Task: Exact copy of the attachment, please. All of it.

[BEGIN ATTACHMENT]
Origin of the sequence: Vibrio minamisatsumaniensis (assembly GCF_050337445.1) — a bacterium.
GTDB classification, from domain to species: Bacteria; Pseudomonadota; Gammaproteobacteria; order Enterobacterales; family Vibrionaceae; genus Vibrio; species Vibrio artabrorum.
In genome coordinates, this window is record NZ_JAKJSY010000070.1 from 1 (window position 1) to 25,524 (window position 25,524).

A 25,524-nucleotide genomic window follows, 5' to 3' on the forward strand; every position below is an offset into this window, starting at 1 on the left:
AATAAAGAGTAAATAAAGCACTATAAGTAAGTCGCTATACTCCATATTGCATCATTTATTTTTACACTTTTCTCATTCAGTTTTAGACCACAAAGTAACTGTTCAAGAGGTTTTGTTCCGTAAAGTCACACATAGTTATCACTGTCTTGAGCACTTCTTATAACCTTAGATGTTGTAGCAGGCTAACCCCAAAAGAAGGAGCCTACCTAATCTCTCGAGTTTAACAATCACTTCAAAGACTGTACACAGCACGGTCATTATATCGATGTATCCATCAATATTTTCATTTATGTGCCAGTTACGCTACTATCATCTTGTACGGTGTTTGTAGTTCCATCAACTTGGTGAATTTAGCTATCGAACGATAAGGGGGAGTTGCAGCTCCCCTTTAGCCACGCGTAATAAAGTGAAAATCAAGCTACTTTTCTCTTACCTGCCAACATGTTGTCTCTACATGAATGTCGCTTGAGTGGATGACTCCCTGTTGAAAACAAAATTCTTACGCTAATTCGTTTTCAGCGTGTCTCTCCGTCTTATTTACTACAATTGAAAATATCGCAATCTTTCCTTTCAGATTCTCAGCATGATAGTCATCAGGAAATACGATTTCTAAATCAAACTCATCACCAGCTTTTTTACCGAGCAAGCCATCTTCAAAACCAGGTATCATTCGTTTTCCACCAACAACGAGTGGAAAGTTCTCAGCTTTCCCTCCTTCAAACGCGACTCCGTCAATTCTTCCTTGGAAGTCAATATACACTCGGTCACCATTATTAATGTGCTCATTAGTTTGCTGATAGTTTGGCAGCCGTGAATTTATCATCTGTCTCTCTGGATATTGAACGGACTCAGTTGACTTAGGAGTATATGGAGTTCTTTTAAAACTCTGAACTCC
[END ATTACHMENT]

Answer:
Origin of the sequence: Vibrio minamisatsumaniensis (assembly GCF_050337445.1) — a bacterium.
GTDB classification, from domain to species: Bacteria; Pseudomonadota; Gammaproteobacteria; order Enterobacterales; family Vibrionaceae; genus Vibrio; species Vibrio artabrorum.
In genome coordinates, this window is record NZ_JAKJSY010000070.1 from 1 (window position 1) to 25,524 (window position 25,524).

A 25,524-nucleotide genomic window follows, 5' to 3' on the forward strand; every position below is an offset into this window, starting at 1 on the left:
AATAAAGAGTAAATAAAGCACTATAAGTAAGTCGCTATACTCCATATTGCATCATTTATTTTTACACTTTTCTCATTCAGTTTTAGACCACAAAGTAACTGTTCAAGAGGTTTTGTTCCGTAAAGTCACACATAGTTATCACTGTCTTGAGCACTTCTTATAACCTTAGATGTTGTAGCAGGCTAACCCCAAAAGAAGGAGCCTACCTAATCTCTCGAGTTTAACAATCACTTCAAAGACTGTACACAGCACGGTCATTATATCGATGTATCCATCAATATTTTCATTTATGTGCCAGTTACGCTACTATCATCTTGTACGGTGTTTGTAGTTCCATCAACTTGGTGAATTTAGCTATCGAACGATAAGGGGGAGTTGCAGCTCCCCTTTAGCCACGCGTAATAAAGTGAAAATCAAGCTACTTTTCTCTTACCTGCCAACATGTTGTCTCTACATGAATGTCGCTTGAGTGGATGACTCCCTGTTGAAAACAAAATTCTTACGCTAATTCGTTTTCAGCGTGTCTCTCCGTCTTATTTACTACAATTGAAAATATCGCAATCTTTCCTTTCAGATTCTCAGCATGATAGTCATCAGGAAATACGATTTCTAAATCAAACTCATCACCAGCTTTTTTACCGAGCAAGCCATCTTCAAAACCAGGTATCATTCGTTTTCCACCAACAACGAGTGGAAAGTTCTCAGCTTTCCCTCCTTCAAACGCGACTCCGTCAATTCTTCCTTGGAAGTCAATATACACTCGGTCACCATTATTAATGTGCTCATTAGTTTGCTGATAGTTTGGCAGCCGTGAATTTATCATCTGTCTCTCTGGATATTGAACGGACTCAGTTGACTTAGGAGTATATGGAGTTCTTTTAAAACTCTGAACTCC